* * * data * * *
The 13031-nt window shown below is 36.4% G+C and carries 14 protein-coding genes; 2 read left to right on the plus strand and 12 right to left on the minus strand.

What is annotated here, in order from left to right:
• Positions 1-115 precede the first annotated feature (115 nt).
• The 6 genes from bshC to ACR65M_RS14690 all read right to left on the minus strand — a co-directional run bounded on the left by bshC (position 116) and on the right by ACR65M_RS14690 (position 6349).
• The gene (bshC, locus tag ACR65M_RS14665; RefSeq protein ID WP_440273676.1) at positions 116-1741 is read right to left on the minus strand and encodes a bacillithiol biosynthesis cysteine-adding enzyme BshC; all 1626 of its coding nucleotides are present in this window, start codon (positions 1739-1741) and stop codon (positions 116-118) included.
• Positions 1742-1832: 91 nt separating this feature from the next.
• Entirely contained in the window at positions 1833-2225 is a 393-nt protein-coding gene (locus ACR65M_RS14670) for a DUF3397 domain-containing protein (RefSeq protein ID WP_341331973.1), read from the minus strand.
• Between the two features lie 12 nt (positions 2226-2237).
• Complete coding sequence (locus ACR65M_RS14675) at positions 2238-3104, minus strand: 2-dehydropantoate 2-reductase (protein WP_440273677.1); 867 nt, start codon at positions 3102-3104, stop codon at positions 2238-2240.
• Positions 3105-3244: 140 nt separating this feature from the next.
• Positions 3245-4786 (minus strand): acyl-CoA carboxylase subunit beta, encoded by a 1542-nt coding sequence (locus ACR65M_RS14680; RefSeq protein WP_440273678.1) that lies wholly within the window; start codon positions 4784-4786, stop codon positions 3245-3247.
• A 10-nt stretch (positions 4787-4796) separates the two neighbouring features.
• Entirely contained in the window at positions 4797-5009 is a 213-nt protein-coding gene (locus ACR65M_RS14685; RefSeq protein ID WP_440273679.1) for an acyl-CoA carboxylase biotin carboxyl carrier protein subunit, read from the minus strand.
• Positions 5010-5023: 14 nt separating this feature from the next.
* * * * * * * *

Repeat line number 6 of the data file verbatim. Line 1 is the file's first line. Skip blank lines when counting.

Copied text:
• Positions 1742-1832: 91 nt separating this feature from the next.